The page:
We are always looking for new submissions (our submission guidelines can be found at, and I love this question. We aren't looking for ordinary works. We get way too many submissions with zombies in them. We don't even like zombies. Zombies are boring. We aren't looking for submissions that tread old water, unless they tread old water in a completely new way (although, even the genre-with-a-twist formula rarely, if ever, works on us.) We aren't looking for cliche, but we also aren't looking for stuff that's so far out-of-the-box that it resembles word salad. Word salad is just another box in its own right. We're not looking for stuff that doesn't make us feel anything. If you do something kind of fun with words, but there's no feeling to it, no deeper meaning that makes us contemplate humanity, we probably aren't the press for you. We're not looking for sappy shit either though (can I say shit?) We like our feelings genuine. Laughing counts as feeling something. We love funny books, and people don't submit enough of them. We're generally not looking for religious works, though of course a religious theme isn't a dealbreaker. We're not looking for your sexual fantasies, either. There are a million other presses for that. Like religion, sex isn't a dealbreaker, but we're not a publisher of erotic fiction, and if that's your primary genre, no thanks. We're not looking for fanfiction unless that fanfiction takes place in the Super Mario universe, in which case we might actually consider it. We love Mario. We're not looking for books with long boring stretches. Edit it down to the good parts, and if the good parts alone aren't long enough to be a book, then keep writing before you consider submitting. We're not looking for anything that might infringe copyright, even if it seems plausible that a court might call it fair use (this includes erasure poetry.) We're not looking for books that are formatted in such a way that it looks like they got hit by a hurricane. I liked House of Leaves too, but come on, everyone. It's been done, and it makes for an InDesign nightmare. We'd also prefer not to get submissions in any font color other than black. We are absolutely not looking for anything that degrades anyone because of their gender, sexual preference, or ethnicity, and this includes “subtle” objectification. We reject so many submissions on a basis of objectification, and it's insane that people still think they can get that sort of garbage published. We're not looking for your memoirs unless you're literally the only person in the world to have done something really interesting. We're also not looking for books over about 200 pages due to technical limitations right now. Sorry about that.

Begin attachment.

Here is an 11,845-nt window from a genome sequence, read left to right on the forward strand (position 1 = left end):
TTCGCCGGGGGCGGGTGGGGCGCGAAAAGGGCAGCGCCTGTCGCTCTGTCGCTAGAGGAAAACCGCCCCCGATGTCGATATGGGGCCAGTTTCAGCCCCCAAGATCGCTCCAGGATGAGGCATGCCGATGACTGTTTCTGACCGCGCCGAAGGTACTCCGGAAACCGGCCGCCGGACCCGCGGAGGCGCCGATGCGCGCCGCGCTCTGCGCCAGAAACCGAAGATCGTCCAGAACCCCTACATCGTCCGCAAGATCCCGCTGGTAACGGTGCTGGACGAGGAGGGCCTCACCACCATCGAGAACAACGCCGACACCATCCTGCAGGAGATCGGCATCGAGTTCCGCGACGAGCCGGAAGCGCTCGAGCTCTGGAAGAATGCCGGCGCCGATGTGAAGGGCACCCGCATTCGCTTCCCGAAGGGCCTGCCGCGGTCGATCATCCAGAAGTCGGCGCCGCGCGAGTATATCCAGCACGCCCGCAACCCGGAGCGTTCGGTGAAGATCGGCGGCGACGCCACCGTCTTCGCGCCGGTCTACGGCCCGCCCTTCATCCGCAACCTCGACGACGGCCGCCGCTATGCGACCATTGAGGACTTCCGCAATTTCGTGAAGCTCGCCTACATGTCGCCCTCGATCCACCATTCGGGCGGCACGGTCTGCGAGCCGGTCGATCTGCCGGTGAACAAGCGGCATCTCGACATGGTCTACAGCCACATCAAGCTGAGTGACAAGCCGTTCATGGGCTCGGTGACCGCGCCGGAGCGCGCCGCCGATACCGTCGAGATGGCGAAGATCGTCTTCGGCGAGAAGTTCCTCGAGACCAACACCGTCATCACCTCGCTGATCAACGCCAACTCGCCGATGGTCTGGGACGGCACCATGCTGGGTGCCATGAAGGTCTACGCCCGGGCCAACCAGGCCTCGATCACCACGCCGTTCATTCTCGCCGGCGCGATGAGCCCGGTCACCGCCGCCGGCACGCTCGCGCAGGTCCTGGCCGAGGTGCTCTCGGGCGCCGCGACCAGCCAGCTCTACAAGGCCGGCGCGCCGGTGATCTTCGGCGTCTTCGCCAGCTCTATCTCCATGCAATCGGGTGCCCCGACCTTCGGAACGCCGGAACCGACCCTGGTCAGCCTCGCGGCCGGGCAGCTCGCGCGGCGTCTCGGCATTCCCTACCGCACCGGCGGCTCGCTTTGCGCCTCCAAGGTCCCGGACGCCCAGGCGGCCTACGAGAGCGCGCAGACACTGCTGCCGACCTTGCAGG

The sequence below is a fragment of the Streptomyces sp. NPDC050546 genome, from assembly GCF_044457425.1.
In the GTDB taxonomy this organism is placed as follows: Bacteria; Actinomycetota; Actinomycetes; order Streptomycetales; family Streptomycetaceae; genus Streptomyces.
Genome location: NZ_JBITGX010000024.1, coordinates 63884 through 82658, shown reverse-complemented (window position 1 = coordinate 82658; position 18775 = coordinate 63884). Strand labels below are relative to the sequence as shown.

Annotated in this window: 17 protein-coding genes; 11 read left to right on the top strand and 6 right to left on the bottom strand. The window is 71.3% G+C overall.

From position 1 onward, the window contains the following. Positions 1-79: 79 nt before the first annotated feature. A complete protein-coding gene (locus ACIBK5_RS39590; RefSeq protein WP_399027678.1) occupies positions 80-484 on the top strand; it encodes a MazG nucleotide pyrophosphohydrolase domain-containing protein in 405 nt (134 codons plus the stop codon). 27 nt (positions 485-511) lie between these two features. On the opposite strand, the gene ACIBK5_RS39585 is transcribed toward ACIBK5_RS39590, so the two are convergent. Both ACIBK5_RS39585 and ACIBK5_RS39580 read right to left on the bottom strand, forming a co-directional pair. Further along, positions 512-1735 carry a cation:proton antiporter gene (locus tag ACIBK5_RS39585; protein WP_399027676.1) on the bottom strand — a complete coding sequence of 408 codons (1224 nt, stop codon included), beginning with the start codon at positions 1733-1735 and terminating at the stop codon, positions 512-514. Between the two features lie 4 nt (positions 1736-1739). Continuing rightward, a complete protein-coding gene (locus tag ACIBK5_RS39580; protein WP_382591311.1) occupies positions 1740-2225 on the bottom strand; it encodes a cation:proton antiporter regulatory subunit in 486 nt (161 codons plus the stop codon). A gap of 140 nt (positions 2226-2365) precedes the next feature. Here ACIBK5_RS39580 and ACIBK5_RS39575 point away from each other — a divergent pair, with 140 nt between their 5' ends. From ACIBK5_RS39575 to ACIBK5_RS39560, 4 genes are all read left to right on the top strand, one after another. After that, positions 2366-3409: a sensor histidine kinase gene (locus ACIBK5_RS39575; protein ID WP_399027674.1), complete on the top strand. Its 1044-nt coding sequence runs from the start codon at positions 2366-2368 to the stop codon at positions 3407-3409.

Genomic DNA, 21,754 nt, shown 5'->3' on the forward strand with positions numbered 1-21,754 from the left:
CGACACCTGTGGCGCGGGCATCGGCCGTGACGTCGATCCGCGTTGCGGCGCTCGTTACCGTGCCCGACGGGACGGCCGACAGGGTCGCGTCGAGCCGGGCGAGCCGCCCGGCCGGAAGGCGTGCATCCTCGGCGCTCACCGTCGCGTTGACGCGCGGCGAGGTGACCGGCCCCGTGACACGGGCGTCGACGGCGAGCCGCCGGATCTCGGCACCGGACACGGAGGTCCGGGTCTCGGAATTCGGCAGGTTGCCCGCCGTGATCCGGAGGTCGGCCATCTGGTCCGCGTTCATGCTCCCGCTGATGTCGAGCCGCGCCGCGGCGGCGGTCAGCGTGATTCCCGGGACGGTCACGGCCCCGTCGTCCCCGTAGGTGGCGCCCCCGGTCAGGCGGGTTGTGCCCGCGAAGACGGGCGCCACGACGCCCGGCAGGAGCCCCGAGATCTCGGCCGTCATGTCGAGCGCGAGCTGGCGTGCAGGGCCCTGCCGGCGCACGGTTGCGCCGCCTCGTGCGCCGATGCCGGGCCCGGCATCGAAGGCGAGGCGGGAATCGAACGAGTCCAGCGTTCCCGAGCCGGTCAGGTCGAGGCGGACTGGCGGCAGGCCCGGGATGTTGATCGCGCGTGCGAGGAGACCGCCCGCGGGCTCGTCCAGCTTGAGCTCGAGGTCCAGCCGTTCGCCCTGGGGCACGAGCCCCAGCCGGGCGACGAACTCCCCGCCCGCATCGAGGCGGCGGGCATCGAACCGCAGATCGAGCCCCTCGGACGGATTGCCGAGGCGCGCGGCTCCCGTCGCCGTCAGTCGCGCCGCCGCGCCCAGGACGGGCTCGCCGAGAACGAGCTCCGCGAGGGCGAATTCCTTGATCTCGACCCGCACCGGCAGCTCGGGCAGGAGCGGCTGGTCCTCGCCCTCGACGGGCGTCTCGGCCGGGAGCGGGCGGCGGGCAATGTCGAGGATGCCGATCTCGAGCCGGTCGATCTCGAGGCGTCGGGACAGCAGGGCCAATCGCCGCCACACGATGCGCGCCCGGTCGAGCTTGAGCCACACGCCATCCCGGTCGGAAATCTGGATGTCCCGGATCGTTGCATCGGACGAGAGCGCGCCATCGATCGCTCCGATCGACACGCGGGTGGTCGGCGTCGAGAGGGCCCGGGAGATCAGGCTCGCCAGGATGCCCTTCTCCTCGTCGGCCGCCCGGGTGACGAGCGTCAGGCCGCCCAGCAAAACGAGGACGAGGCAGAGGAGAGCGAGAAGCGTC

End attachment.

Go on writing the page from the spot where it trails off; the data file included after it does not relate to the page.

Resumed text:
18– Tell me about three of your most recent titles, and why they’re special.
Killer, by Kimmy Walters ( This is Kimmy's second Bottlecap book, and it's one of my favorite books we've published for a lot of reasons. Her poems are witty and relatable and thought-provoking. Her first book, Uptalk (, helped cement Bottlecap's reputation as a publisher of fresh and original poetry, and remains our biggest seller to this day. Killer feels like such a strong evolution on all the things that made Uptalk great. It's one of those books where you can flip to any page and find something worth sharing with everyone you know. There's not a single line that doesn't leave you amazed. It's also a bit of a technical achievement for Bottlecap Press, as it's our first book with a waterproof matte cover. Flipping through it reminds me of how much better Bottlecap is getting, but also how we haven't lost touch with our roots, or with the people who helped to make us into who we are.

I Am Trying to Fall in Love With Myself But Instead I Keep Falling in Love with Unemployed Noise Musicians Who Do Coke and Believe in the Power of Crystals, by Emma Shepard ( This book is as brilliant as its title. Its poems are visual and emotional, its two personal essays really cut to the core of what it means to be human, and it's full of really clever illustrations. I love a good illustration. It feels like a book full of memories, all expressing themselves in different ways. You read it, and you think “this feels real.”

a nt, by Elijah Pearson ( Elijah's writing reminds me of my own writing when I'm on a creative high and want to express all the things I've felt over the last year. It's exhilarating and emotional and fluid, and comes in an adorable little 4”x5” package. It's a fun book to print, and it's a fun book to read, and it expresses such a wide array of interesting thoughts, both beautiful and mundane.